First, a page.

Linley Newsletter: March 21, 2019

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Linley Newsletter

Please feel free to forward this to your colleagues

Issue #644

March 21, 2019


Independent Analysis of Microprocessors and the Semiconductor Industry

Editor: Tom R. Halfhill

Contributors: Linley Gwennap, Mike Demler, Bob Wheeler


In This Issue:

- Broadcom Fills Out 5G-Network Line

- Syntiant Knows All the Best Words


Linley Spring Processor Conference 2019

Program Available Now!

April 10-11, 2019

Hyatt Regency Hotel, Santa Clara, California

The program for the Linley Spring Processor Conference is now posted online, and FREE registration for qualified attendees is open!

This two-day event includes technical presentations, new product disclosures, and panel discussions focusing on the processors and IP cores used in deep learning, embedded, communications, IoT, and server designs. An open-bar reception with exhibits concludes the first day. We also have two keynotes:

"A Deep Dive Into Deep Learning," by Linley Gwennap, Principal Analyst, The Linley Group

"After Meltdown and Spectre: Security Concerns Facing Contemporary Microarchitectures," by Jon Masters, Computer Architect, Red Hat

This conference is for service providers, equipment vendors, system designers, chip designers, software developers, press, and the financial community. Registration is FREE for qualified applicants. Click here to view the program or to register: https://linleygroup.com/SPC19

Sponsors: Arm, Intel, Flex Logix, Arteris IP, Cadence, Synopsys, Ceva, Inside Secure, Micron, Andes Technology, Wave Computing, SiFive, eSilicon, Rambus, and the Embedded Vision Alliance.


Broadcom Fills Out 5G-Network Line

By Bob Wheeler

From fronthaul to core, 5G networks demand the newest in Ethernet technologies. Broadcom already offered many of them, but it recently announced two new switch chips that upgrade its aggregation capabilities. Due to sample next quarter, Qumran2a and Jericho2c build on the initial 16nm StrataDNX family announced one year ago. They also join the company's Monterey fronthaul switch, which has reached production. Broadcom's 5G switching portfolio now spans 300Gbps fronthaul chips to chassis chipsets that scale to hundreds of terabits.

Jericho2 serves line cards in those core chassis, handling port speeds up to 400Gbps. It's a massive 10Tbps chip that integrates a pair of High Bandwidth Memory 2 (HBM2) die stacks in package. Offering 4.8Tbps of bandwidth, the new Jericho2c targets provider-edge routers and metro backhaul, where 100G Ethernet ports are more common. It's essentially half a Jericho2, using one packet-processing pipeline instead of two and a single HBM2 stack. Jericho2c adds an Interlaken interface for connection to OTN framers such as Microchip's Digi-G5.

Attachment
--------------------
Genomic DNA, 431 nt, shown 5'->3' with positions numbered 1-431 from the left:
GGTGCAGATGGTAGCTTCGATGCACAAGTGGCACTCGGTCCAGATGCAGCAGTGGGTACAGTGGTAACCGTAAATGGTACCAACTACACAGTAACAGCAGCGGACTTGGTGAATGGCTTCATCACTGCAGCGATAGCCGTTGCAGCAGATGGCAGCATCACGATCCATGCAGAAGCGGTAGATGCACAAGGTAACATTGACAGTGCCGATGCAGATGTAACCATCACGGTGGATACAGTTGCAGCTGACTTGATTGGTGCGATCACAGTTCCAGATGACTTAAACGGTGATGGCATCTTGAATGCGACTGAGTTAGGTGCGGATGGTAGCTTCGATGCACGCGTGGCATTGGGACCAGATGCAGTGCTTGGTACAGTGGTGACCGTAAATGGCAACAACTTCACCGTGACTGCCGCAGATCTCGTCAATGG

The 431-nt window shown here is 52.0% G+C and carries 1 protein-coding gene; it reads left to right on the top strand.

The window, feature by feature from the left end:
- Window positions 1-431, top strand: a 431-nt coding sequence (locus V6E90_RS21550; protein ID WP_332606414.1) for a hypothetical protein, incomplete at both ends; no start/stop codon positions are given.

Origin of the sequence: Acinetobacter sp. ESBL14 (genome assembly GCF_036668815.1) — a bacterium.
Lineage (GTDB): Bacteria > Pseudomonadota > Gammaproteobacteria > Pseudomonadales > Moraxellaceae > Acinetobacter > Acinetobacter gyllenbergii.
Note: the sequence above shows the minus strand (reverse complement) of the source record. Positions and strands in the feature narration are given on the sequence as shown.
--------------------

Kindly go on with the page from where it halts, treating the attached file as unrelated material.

Qumran2a targets fixed-configuration systems for the midhaul, which is a new 5G-network segment that sits between distributed baseband units (DUs) and central units (CUs). It offers 800Gbps of bandwidth, more than twice that of its access-oriented predecessor, the 28nm QumranAX. It handles the Optical Internetworking Forum's Flex Ethernet (FlexE) specification as well as port speeds up to 400Gbps. Unlike Jericho2, it uses external GDDR6 buffer memory to reduce cost relative to HBM2, which requires an expensive interposer.

To complete its 5G offering, Broadcom has taped out six different switch chips. Although some of them serve multiple markets, the company's 5G investment is nonetheless considerable. Most Ethernet chip vendors focus on other markets, particularly data centers, leaving OEM ASICs as Broadcom's primary 5G competition.

Microprocessor Report subscribers can access the full article:

https://www.linleygroup.com/mpr/article.php?id=12113

Syntiant Knows All the Best Words

By Mike Demler

Syntiant, a neural-network-processor startup, publicly touts analog in-memory computing as its raison d'etre, but its first products implement an entirely digital architecture. Potential customers expressed interest in the company's low-power digital prototype, so it decided to build a production version. The NDP100 and NDP101 use digital multiply-accumulate (MAC) units rather than the flash-memory-based multipliers that Syntiant plans to use in its analog design.

The NDP10x targets always-on near-field keyword and speaker recognition in battery-powered devices, including earbuds, headsets, remote controls, and other voice-activated products. It can also recognize other acoustic events, such as broken glass and gunshots. The company manufactures the chips in a 40nm ULP process. It delivered first samples in July 2018 and expects to ship production volumes in 2Q19.

During active operation, the NDP10x consumes less than 200 microwatts, but Syntiant expects that replacing the digital MACs with its analog technology will deliver additional power savings. The inference engine handles 4-bit weights, which require half the power to compute, move, and store data compared with the more common INT8 data type. The NDP10x provides 2.0 trillion operations per watt, which at 200 microwatts is equivalent to 4.0 million operations per second. Using Syntiant's Python-based training-development kit (TDK), customers can train the NDP10x to recognize up to 64 words. The inference engine can classify 100 words per second.

Microprocessor Report subscribers can access the full article:

https://www.linleygroup.com/mpr/article.php?id=12115

About Linley Newsletter

Linley Newsletter is a free electronic newsletter that reports and analyzes advances in microprocessors, networking chips, and mobile-communications chips. It is published by The Linley Group. To subscribe, please visit:

http://www.linleygroup.com/newsletters/newsletter_subscribe.php

Domain: Electronics
Category: Semiconductors

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